So it’ll be political, and the institutions will calculate the cost-benefit ratio of how much they can please Obama and the Democrats (by then wielding a new Wall Street regulatory scheme over their heads) vs. how much loss they can absorb and pass-along to their investor clients and stockholders, without getting nailed in a class-action suit (or RICO suit) for conspiring to make bad investments and breach of their fiduciary duties.

    • 0 avatar

      Quite so. The only true words in the articles are:

      “It won’t just be financial, it’ll be political. It might even be more political than financial.”

      The notion that “the market” will set the value according to some objective valuation method is absurd.

  • avatar

    There have been a discussion on who is doing the underwriting, and the general consensus is that it won’t be over $15B.

    A couple days ago the WSJ said it will be around $10 Billion:

    Even with that it will be one of the biggest IPOs in recent history. The White House will likely want to avoid making the IPO too large because they don’t want to flood the market with too many shares, which would drive the price down- they want the initial shares to be priced as high as possible to claim they justifiably spent the taxpayer money wisely. Headlines are just as important as the money in this case.

    One thing that will play a role is that investors will know that more shares of GM will be hitting the market sooner rather then later, especially as VEBA, and the US/Canadian governments unload their shares over the short/medium-term. There is an obvious pressure for the US Government to quickly unload its share, and to rid the perception of ‘Government Motors’ as quickly as possible as it is a political liability. For this reason, there is little incentive for investors to scramble to get shares in the initial IPO, being that more shares are inevitably going to hit the market.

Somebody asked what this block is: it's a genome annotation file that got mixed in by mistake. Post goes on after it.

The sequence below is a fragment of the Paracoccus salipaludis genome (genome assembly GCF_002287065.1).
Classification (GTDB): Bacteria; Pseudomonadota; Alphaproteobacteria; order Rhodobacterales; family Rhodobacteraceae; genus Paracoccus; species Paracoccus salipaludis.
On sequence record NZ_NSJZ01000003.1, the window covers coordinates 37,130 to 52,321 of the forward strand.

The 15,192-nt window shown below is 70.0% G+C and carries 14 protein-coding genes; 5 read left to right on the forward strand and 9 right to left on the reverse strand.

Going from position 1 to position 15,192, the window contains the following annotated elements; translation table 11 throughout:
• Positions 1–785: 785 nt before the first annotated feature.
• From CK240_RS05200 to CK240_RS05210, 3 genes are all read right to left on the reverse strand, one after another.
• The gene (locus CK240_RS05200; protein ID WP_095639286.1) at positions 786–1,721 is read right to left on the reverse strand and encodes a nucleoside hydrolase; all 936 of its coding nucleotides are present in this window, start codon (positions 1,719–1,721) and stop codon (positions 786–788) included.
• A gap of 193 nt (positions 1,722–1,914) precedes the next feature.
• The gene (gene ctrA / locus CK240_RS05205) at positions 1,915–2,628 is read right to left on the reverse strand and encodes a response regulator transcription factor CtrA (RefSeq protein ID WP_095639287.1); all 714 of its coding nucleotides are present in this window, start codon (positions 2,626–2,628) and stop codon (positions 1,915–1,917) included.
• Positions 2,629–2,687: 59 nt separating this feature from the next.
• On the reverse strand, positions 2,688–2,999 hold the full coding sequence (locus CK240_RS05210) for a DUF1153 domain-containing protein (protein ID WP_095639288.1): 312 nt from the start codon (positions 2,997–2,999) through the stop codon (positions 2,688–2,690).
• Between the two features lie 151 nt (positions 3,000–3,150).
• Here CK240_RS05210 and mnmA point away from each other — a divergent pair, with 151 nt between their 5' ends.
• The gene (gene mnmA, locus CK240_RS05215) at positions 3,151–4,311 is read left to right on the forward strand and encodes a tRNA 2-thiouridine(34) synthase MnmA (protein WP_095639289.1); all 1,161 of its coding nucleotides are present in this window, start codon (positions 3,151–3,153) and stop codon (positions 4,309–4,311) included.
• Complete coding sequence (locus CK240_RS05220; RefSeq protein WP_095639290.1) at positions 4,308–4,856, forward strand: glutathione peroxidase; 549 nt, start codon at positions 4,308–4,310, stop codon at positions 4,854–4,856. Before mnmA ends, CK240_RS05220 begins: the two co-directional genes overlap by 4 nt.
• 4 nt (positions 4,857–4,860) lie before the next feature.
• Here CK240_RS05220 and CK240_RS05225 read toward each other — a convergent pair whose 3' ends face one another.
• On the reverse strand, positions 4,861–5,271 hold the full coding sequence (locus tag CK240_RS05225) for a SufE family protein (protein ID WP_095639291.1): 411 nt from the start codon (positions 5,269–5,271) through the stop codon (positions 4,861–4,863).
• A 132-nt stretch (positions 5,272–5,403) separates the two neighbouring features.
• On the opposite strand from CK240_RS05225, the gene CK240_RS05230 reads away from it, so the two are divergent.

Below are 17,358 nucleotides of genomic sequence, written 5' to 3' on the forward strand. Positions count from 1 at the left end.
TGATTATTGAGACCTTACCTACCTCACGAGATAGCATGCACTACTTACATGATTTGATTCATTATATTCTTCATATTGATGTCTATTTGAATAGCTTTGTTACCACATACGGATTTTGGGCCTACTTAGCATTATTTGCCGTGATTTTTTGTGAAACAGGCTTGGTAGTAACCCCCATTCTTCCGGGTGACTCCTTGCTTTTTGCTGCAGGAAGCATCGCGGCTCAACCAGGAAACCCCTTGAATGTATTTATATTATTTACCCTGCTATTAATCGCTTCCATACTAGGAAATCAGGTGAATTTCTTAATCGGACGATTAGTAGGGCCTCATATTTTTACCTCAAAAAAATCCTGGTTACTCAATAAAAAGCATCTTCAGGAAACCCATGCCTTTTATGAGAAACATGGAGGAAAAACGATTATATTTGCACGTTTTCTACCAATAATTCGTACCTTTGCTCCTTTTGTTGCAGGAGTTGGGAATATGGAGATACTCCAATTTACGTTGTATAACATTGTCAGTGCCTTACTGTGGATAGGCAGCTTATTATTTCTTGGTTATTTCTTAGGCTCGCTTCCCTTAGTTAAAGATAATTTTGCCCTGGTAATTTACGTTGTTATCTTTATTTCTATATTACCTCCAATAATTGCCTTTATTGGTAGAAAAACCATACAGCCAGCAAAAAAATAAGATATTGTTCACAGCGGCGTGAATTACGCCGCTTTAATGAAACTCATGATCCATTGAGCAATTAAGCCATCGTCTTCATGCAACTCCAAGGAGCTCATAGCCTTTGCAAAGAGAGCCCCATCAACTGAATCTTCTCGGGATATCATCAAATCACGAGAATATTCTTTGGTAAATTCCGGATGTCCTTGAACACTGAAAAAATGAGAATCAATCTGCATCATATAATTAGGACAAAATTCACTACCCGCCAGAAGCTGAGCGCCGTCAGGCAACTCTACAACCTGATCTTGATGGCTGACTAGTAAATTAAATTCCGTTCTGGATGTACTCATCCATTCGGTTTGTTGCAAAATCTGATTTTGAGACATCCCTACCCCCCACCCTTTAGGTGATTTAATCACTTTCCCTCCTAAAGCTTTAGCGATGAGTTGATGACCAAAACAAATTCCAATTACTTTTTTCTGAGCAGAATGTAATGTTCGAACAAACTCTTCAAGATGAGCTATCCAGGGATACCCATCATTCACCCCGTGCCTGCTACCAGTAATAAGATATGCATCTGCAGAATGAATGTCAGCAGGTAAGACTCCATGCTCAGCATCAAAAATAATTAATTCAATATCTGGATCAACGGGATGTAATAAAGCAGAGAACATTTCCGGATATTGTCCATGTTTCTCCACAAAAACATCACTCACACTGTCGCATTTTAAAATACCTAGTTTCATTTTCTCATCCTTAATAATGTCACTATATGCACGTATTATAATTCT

But the White House is likely thinking of maximizing the political impact of the IPO. They would want it to be large enough to claim its real, and they want to have it valued at more then what the government will claim they gave as a bailout so that they can say its a victory.

    Due to these non-economic variables, this will be a very interesting IPO to watch as it unfolds…

  • avatar
    John Horner

    “So that’s what the speculators think. According to Independent International Investment Research Plc, however, GM’s IPO will likely be worth “as much as $12 billion.””